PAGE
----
Newcastle places an emphasis on applicants being able to show a commitment to caring which can be accomplished in a number of ways other than in a hospital or general practice setting, such as volunteering in an elderly care home, hospice, nursery or helping someone less fortunate. The medical school is also interested in individuals who have shown commitment to working as part of a team over a prolonged period of time in any area, including voluntary, sports, other extra-curricular activities.
Personal Statement for Newcastle Medicine
Not used prior to or at the interview. Read prior to offers being made but is not scored.
Does This Medical School Have A Gateway or Foundation Year?
University of Newcastle Medicine Interview Questions 2023
7 minutes each
Extra 2 minute ice-breaker station in the first station
One roleplay station
The Newcastle medical interview will be held from December 2022 - March 2023 - with results provided after interviews are concluded
🎓 Newcastle Medicine Interview Questions & Topics 2023
There are a number of topics that are more likely to come up at the University of Newcastle Medical School MMI Interview, which can be derived from past Newcastle MMI stations, where applicants meet different selectors to be assessed and graded on the following categories:
Integrity (honesty and probity)
Empathy and self-awareness
Motivation and commitment to be a doctor
Compatibility with the MBBS programme
Teamwork (including leadership)
Persistence and resilience
Generally, each MMI station will begin with open questions, and then the interviewer will continually probe you and build upon what has been said.
💯 Newcastle Medical MMI Interview Questions Scoring 2023
After the interview, we rank applicants in order of merit. This determines who will receive an offer. At this stage personal statements and references are also reviewed, but we don't apply scores to these. We won't make any decisions until all the interviews in the cycle have been completed.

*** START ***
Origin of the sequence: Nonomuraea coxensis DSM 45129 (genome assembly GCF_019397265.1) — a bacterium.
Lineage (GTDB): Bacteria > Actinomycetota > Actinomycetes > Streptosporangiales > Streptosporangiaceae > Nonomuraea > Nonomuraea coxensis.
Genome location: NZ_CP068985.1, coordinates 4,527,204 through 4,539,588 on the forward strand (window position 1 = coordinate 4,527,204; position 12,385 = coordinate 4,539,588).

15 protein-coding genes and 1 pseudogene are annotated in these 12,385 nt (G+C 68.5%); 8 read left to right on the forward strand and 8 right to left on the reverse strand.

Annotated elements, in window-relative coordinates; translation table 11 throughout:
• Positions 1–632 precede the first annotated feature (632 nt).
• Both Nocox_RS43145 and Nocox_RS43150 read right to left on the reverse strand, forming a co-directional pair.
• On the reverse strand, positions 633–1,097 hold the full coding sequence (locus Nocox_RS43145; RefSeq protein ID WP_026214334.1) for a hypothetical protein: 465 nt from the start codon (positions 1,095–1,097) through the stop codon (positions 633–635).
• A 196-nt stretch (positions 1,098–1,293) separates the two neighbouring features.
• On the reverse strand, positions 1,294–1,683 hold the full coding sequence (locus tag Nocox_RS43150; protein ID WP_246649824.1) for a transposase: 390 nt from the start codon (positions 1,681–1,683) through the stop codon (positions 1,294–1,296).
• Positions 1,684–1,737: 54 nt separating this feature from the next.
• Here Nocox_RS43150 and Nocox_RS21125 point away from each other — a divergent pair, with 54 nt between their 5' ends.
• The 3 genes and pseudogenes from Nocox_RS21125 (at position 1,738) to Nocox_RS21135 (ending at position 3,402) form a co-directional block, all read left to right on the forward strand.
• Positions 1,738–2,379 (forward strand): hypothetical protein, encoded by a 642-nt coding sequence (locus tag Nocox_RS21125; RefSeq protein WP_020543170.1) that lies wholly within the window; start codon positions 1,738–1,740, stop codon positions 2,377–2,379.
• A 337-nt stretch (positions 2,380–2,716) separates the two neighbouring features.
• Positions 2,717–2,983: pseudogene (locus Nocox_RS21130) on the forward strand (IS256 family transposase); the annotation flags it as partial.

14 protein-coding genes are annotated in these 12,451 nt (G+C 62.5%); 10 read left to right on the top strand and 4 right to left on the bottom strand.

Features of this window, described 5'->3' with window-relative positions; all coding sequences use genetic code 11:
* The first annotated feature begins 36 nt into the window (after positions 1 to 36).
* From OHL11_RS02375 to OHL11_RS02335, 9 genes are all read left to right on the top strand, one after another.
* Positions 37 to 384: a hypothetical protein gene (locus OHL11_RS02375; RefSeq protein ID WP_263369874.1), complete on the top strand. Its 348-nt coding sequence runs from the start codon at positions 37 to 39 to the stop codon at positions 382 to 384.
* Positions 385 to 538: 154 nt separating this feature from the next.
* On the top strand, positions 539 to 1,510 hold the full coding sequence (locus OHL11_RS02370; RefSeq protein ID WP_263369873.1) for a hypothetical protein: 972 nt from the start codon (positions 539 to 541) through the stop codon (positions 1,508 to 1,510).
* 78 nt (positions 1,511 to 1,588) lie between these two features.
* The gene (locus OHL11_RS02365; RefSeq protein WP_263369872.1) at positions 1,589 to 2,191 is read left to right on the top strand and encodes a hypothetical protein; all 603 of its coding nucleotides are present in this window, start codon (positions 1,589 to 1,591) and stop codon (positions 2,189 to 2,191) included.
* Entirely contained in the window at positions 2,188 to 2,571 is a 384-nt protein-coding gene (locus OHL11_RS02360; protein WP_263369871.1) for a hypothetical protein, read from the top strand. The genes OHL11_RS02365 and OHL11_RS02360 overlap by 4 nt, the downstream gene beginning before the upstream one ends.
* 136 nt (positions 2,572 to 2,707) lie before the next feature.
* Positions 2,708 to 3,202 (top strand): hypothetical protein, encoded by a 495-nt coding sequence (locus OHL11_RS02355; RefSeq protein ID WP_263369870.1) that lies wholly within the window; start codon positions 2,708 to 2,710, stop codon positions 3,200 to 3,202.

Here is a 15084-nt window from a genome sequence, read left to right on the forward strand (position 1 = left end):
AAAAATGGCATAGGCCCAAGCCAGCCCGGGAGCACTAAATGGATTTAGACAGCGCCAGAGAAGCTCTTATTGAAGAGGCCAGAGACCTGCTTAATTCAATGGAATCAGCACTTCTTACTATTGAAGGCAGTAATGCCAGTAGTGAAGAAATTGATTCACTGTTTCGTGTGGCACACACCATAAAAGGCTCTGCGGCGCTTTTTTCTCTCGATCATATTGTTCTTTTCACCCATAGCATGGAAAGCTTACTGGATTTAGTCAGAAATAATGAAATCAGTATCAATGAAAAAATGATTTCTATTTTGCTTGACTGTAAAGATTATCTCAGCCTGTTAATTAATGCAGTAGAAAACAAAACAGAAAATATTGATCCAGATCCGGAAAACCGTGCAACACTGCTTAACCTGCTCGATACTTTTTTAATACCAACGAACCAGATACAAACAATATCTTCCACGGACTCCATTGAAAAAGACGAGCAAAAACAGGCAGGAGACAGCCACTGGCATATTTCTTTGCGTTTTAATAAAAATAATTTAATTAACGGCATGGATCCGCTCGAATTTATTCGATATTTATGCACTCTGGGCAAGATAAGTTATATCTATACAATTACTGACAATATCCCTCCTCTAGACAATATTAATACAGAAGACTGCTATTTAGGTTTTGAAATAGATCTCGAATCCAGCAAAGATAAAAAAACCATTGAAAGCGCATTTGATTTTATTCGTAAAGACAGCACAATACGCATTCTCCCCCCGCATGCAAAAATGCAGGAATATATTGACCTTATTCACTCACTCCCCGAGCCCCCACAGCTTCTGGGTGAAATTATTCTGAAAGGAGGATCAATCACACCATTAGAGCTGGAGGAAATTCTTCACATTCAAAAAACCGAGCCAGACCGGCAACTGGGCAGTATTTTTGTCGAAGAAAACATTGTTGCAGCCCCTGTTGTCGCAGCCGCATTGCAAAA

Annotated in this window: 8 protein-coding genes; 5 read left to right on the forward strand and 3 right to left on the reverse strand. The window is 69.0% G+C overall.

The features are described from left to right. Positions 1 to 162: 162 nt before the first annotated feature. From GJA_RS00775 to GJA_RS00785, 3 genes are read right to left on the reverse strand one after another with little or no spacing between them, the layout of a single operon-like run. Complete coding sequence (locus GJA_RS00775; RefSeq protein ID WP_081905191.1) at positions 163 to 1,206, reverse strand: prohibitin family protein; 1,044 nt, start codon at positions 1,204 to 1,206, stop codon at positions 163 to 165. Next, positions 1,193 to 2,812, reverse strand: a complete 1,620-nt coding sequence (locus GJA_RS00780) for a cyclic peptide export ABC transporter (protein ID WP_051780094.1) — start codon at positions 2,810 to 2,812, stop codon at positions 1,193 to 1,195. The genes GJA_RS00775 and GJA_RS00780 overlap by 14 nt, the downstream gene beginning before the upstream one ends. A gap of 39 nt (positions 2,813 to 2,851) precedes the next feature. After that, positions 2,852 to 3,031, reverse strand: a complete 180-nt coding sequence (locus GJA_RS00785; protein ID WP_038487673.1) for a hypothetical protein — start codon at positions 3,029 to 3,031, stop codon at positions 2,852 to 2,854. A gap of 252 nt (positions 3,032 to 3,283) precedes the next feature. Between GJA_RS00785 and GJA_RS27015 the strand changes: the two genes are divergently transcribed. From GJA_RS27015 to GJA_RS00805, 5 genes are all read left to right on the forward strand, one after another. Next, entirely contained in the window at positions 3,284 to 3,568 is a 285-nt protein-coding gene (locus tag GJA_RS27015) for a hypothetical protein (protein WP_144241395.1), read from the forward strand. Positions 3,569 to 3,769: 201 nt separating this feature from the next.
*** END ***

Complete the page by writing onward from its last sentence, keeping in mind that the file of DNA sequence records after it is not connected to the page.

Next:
Candidates are rated on each behavioural indicator on a scale of 1-5 (5 being best). Communication is assessed throughout the interview.
❓ Newcastle Medical Interview Past Questions 2023 & Likely Topics
Please find below a list of suggested questions that could come up at your interview this year, created by our team to help guide your interview preparation for Newcastle.
Motivation to study medicine
What did you learn from your work experience?
What qualities of a doctor did you see from your work experience?
What do you know about the Newcastle Medicine course? How is it taught?
Why do you think you will be well suited to this course?
What is the role of a doctor within the MDT?
Why medicine and not dentistry or nursing?
Tell us about your volunteering
What is your understanding of good patient care?
What are your hobbies?
What are the positives and negatives of a career in medicine?
What aspects of a career in medicine will you enjoy?
What areas of medicine do you think you will find more difficult to embrace and flourish in?
Why should patients trust you?
What are your best qualities?
How do you manage stress?
Tell us about a recent setback. How would you prevent the same thing from happening again?
What is empathy? Why is it important in medicine?
What are the qualities of a successful? Do you have them?
What is integrity? Why is it important in medicine?
Tell us about a project where you worked on your own. What would you do differently next time?
Can you provide us with an example of a time when you demonstrated resilience?
Tell us about a time when you communicated well in a difficult situation
Provide us with an example of when you had to compromise. Is this important as a doctor?
Give us an example of a time when you demonstrated teamwork.
Tell us about a time when you had lots to do at one time. How did you go about sorting this out? How did that make you feel?